ps. All you have to do is memorise the questions they give you on the web site. You'll forget almost everything the next day too!

Linda J. said...

This is exactly what AJ has been studying in 5th grade here in KY. My advice is to do it while you are young, because believe me, short term memory goes as we grow older.

Vickie said...

That's so cool! I read the questions and started to sweat...I was having flashbacks to Civics class.

We received a package today...thank you very much! You are the sweetest peep!

Sherri said...

Good Luck Sarah! I know how long it takes to become a citizen now, but I know you can do it!!

Kay said...

My nephew's wife has gone through hell and back with the visa thing so I know what you're talking about. My nephew says he can't believe how much the fees jumped recently. We really take our citizenship for granted.

I'd venture to say more than half of the Americans would fail that test.

Pam said...

John did his at the same time Kymmie was in 9th grade social studies. I think borrowing a social studies book is a great idea. I've often heard it said that the average immigrant who goes through the process knows much more than the average American. I recognized some questions though - 1803, Louisiana Purchase; checks and balances; etc. You might need 9th grade social studies instead of grade school, but you will ace it, I have no doubt!

Pam said...

Oh, and a reason to do it to all you other Brits out there thinking about it ... just in case tax codes ever change ... you've been paying into the tax system, once you retire, you want to be guaranteed your money. You renounce all other countries, but the UK doesn't recognize that you renounced it, so no harm, no foul. In theory anyway! And besides, that citizenship ceremony is SOOOOOO inspiring. Sarah, if you go through with it, I will be there waving a flag for you!

Almost American said...

I've just renewed my US passport, so that must mean I've been a citizen for 10 years now. Wow - time flies! The citizenship part of it was cheaper back then, but I spent a lot more than you did on getting the green card as I didn't get it through marriage. I think it was more like $6,000 for me!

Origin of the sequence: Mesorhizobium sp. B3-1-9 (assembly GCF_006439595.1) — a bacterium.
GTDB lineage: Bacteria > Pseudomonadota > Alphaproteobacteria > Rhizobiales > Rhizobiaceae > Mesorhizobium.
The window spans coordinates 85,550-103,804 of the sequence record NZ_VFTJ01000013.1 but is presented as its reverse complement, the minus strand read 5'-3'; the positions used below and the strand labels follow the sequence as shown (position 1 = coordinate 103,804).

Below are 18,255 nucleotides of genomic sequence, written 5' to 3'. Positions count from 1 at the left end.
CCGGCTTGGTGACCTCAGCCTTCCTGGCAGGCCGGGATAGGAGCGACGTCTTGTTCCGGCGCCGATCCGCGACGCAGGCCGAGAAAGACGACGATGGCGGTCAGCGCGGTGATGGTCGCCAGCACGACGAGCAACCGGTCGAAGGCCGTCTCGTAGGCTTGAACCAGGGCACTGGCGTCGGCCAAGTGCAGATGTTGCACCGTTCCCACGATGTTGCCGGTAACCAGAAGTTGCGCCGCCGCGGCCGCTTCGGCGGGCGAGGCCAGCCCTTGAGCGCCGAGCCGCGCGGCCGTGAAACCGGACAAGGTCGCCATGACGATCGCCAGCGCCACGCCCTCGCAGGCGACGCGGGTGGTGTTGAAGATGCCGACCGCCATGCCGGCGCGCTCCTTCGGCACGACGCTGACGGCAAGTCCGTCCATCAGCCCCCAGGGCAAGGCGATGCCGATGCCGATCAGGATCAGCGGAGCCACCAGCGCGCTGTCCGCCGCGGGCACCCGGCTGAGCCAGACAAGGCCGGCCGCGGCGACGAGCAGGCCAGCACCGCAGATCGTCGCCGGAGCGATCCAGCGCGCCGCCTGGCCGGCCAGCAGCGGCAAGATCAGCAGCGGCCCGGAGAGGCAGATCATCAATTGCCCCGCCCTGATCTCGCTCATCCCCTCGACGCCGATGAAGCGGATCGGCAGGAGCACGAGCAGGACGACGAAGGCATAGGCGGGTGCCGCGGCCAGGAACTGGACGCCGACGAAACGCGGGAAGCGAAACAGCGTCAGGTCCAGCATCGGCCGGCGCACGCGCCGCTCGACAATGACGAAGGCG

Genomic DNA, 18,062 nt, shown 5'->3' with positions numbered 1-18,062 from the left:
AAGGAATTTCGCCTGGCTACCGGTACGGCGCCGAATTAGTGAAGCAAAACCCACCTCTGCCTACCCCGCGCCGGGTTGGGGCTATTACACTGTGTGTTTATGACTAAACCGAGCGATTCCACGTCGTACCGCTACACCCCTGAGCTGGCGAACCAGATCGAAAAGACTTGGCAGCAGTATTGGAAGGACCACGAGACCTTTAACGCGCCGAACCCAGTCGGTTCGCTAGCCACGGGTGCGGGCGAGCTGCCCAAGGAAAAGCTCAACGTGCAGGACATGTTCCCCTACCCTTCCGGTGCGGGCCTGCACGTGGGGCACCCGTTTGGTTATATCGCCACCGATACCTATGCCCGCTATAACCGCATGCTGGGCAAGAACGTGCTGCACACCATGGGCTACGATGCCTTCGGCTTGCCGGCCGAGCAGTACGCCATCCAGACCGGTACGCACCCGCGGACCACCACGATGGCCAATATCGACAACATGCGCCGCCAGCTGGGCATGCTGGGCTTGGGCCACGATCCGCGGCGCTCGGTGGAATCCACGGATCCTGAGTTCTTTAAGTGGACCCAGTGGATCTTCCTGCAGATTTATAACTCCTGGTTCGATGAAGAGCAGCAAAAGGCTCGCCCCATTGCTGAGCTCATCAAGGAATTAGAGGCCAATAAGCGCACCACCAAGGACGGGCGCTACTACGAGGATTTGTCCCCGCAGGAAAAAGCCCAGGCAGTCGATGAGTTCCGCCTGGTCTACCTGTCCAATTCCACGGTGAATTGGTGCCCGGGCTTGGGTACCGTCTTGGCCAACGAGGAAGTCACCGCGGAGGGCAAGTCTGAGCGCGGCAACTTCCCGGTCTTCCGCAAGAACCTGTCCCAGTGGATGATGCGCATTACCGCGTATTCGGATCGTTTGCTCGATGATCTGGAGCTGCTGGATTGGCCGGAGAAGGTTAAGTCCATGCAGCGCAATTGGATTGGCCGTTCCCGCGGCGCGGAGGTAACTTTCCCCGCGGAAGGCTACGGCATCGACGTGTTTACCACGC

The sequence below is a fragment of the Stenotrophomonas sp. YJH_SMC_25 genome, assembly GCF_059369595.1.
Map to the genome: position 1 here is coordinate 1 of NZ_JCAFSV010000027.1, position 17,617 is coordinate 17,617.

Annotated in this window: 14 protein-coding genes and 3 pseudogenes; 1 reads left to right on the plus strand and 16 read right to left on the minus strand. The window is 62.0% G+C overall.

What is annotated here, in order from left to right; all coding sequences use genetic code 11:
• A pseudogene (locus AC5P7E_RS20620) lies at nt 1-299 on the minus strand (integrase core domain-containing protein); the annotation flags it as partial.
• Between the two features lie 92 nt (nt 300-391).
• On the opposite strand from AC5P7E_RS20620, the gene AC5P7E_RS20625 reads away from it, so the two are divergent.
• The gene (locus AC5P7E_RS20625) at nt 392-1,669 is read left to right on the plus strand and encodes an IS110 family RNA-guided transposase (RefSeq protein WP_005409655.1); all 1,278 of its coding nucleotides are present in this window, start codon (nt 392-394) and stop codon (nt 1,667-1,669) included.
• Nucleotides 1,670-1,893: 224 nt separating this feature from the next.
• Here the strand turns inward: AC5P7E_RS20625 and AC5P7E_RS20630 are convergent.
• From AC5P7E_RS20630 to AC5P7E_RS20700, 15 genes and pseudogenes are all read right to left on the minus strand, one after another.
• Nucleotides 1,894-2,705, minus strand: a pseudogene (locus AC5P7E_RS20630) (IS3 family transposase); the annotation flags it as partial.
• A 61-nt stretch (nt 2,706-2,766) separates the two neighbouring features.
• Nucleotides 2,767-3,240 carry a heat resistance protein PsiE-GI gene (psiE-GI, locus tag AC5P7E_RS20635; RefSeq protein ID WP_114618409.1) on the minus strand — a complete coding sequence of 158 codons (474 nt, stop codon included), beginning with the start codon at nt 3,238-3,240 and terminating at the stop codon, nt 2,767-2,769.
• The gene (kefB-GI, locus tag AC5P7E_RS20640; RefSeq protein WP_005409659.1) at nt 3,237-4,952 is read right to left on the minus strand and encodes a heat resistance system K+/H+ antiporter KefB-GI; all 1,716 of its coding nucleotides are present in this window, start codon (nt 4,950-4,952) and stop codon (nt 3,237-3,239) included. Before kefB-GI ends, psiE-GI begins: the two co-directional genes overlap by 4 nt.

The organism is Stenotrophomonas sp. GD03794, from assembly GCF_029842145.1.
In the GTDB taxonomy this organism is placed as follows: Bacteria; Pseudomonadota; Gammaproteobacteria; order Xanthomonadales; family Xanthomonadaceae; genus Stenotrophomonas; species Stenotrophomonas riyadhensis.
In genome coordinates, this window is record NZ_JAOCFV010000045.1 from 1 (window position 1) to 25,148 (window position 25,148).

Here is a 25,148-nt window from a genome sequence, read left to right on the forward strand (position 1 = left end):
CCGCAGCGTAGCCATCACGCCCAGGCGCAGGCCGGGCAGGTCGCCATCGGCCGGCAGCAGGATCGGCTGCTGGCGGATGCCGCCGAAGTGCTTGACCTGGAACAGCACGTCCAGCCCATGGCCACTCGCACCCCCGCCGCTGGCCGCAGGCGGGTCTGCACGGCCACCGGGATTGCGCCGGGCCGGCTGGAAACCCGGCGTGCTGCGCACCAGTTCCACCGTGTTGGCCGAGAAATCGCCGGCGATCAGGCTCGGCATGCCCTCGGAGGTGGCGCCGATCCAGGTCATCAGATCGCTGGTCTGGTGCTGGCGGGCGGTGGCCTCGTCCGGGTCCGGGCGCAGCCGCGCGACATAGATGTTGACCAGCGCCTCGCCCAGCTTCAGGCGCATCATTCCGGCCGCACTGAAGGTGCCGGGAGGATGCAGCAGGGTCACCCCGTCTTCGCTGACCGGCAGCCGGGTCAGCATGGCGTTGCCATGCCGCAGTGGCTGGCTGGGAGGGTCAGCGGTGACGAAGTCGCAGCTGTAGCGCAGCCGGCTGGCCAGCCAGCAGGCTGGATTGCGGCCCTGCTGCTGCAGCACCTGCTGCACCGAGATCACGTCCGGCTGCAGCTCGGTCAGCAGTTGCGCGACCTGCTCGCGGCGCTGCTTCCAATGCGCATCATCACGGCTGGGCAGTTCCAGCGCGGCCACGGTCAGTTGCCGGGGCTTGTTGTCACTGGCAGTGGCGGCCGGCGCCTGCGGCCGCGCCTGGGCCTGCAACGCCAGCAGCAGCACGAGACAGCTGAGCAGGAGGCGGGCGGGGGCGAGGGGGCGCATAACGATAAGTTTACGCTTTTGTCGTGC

I did well on the test at the time, but I think the Immigration officer gave me a break and asked me easy questions as I was clearly in the midst of serious post-partum depression with a 6 month old baby who I'd had to bring to the interview with me. (They had the audacity to tell me "No eating" in the waiting room - and they seriously were going to ask me to leave the room if I was bottle-feeding and miss hearing my name called! Hah - I nursed the kid instead and they didn't DARE complain!)

I wouldn't do so well on some of the questions you posted!

Florence and Mary said...

Good luck with your studying and exams!!!

Victoria xx

Nat said...

Ouch - those are hard... and I studied US Politics for a year at University!

Nat said...

Maybe I should send you my beginners primer to the US Constitution. I passed some exams thanks to it... although learning all the US Presidents was horrible (hope you don't have to do that) I had a paper chain of little men cut out and coloured them red and blue... still could never get them all though!

Pat said...

Yikes! I didn't know the answer to most of them. I suppose if I studied for several months I might pass it, but I'd still be sweating bullets while taking the test.

Good luck to you!